Have you noticed that most of these stories, even while untrue, are from OVER A HUNDRED years ago, when the publishing industry was very different?
There are a couple of reasons for this, not the least of which was the Victorian sensibility. People were much more easily shocked and offended. Take that into consideration, and it's not quite so hard to figure out why Delta of Venus had trouble finding a home.
Now, stop to consider what distribution channels must have been like. There were very few (relatively) national presses, and most companies focused on a local market. If a writer lived in your home town, it wouldn't be odd to see them hawking their own book.
Different times, different standards.
On to the creator of another beloved children's series: Peter Rabbit.
Wanna know why publishers originally turned the series down?
Color pictures, particularly in children's books, were very popular at the time, and Peter Rabbit's drawings were in black and white. Not the writing, not the stories themselves - a hot marketing feature was missing. Potter re-created her drawings as color plates, produced 250 copies, and distributed those amongst her loved ones.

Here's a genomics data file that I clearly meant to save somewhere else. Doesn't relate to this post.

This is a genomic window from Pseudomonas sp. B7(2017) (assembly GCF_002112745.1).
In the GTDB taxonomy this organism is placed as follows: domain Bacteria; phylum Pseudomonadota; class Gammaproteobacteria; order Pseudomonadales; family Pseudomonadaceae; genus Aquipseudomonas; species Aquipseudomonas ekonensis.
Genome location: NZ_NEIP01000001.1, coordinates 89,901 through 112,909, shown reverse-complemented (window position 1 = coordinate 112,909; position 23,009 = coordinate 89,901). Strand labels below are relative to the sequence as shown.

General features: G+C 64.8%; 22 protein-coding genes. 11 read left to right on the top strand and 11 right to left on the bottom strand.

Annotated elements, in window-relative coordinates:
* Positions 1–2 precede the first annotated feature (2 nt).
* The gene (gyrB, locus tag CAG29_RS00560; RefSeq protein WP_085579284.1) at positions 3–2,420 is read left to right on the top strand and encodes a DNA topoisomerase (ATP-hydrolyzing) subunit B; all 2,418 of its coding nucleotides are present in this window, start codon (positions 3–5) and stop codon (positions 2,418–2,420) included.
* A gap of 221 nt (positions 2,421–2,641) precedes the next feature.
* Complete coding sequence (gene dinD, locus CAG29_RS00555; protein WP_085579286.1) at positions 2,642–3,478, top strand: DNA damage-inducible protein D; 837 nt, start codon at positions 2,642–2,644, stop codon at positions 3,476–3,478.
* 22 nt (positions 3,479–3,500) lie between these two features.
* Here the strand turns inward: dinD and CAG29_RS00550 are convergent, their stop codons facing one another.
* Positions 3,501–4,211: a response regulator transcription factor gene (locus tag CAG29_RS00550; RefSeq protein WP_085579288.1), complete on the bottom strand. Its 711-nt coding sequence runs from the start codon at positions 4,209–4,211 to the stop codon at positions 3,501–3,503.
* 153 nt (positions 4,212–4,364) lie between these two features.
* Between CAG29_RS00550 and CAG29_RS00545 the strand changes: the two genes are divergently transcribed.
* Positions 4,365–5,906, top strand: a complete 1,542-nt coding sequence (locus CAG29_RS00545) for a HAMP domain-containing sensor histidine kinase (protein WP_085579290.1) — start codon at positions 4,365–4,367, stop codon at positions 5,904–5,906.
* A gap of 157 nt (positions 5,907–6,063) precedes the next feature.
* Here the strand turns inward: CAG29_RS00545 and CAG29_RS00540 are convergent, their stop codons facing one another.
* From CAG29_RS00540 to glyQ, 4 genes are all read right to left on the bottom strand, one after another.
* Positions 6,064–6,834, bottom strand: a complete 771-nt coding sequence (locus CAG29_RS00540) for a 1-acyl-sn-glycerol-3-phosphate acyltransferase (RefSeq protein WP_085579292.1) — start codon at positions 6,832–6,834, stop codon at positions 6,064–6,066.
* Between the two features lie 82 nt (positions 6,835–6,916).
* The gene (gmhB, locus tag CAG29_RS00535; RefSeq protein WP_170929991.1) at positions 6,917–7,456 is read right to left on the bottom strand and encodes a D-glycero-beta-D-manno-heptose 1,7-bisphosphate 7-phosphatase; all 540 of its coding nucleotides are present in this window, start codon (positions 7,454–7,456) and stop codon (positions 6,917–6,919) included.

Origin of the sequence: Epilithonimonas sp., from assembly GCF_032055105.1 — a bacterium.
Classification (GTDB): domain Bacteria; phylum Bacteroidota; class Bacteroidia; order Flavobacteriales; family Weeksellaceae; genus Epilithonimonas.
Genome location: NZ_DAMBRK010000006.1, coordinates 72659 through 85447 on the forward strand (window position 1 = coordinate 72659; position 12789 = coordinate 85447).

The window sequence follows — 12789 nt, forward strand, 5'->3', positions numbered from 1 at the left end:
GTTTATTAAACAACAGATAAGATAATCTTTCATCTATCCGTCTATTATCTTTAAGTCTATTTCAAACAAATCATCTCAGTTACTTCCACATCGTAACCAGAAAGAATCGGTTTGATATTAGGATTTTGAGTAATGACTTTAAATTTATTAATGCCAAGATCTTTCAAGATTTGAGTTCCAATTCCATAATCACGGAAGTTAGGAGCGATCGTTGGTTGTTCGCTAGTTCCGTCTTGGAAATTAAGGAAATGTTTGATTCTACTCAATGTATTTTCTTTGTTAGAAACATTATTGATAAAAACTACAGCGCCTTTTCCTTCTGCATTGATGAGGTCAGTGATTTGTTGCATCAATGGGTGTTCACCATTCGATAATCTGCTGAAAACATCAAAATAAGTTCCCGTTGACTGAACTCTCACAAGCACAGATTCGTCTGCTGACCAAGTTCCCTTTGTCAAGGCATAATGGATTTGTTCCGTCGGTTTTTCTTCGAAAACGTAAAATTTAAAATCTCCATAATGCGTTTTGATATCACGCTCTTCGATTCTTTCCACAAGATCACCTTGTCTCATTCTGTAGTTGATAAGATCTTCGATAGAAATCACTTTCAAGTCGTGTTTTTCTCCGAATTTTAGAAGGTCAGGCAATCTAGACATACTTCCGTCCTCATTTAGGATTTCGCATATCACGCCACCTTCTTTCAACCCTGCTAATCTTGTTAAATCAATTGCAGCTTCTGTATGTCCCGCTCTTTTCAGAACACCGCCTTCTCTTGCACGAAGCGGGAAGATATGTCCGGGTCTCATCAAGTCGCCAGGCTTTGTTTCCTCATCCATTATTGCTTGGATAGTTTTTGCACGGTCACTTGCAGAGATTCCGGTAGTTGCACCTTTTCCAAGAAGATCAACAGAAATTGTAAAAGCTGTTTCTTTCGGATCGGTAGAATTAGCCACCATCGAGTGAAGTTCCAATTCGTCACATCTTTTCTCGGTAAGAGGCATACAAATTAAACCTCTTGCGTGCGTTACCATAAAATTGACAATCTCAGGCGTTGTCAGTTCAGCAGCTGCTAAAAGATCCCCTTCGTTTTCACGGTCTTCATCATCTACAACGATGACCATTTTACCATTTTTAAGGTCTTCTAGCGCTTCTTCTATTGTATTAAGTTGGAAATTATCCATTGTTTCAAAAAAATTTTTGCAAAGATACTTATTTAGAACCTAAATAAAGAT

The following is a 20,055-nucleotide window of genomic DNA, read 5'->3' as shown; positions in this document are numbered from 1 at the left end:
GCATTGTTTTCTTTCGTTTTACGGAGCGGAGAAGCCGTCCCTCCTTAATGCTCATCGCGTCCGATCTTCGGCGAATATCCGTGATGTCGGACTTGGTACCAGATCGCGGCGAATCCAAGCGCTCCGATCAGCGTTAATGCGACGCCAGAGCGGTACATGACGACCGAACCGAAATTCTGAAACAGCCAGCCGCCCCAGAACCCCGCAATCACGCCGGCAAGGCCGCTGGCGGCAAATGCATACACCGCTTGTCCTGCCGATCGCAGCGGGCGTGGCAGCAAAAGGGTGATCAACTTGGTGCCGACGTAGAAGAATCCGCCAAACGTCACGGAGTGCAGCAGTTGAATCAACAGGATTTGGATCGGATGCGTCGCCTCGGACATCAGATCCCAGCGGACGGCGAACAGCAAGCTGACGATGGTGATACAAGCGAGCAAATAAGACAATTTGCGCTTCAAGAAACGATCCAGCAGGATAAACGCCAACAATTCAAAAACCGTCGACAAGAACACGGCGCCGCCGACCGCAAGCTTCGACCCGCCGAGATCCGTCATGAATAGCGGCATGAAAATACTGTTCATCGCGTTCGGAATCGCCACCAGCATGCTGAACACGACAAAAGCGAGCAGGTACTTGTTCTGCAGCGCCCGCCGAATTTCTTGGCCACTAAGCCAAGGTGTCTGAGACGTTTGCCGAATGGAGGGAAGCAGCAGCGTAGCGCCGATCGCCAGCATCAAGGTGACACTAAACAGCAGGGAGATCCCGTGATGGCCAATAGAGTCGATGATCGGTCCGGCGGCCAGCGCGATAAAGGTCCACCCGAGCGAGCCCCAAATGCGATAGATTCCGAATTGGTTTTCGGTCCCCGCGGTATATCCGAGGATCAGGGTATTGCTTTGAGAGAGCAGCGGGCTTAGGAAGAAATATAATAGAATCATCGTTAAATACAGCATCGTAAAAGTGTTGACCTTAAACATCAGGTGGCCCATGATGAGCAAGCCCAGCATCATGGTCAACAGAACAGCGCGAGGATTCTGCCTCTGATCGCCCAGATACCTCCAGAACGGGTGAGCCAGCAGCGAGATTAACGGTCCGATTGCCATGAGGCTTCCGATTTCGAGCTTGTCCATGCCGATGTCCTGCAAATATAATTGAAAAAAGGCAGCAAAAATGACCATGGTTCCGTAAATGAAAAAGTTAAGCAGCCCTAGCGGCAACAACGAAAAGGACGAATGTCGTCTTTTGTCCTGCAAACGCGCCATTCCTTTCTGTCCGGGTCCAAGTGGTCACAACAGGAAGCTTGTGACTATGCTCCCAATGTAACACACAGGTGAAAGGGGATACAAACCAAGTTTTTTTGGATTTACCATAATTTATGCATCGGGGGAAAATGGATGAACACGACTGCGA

After seeing the new images, Frederick and Wayne Company signed the first book, The Tale of Peter Rabbit and Mr. McGregor's Garden, in 1902. By the end of the year, 28,000 copies were in print. Not too shabby, eh?
Beatrix went on to become a full time writer and illustrator of children's books.
This tale is more telling in terms of 'give the publisher what they want' than any self pub stardom - notice there was no wide release until AFTER she signed. And had the illustrations been in color in the first place...
Potter didn't become a household name by self publishing; she did it by both having the talent, and giving the publisher what they wanted in the first place.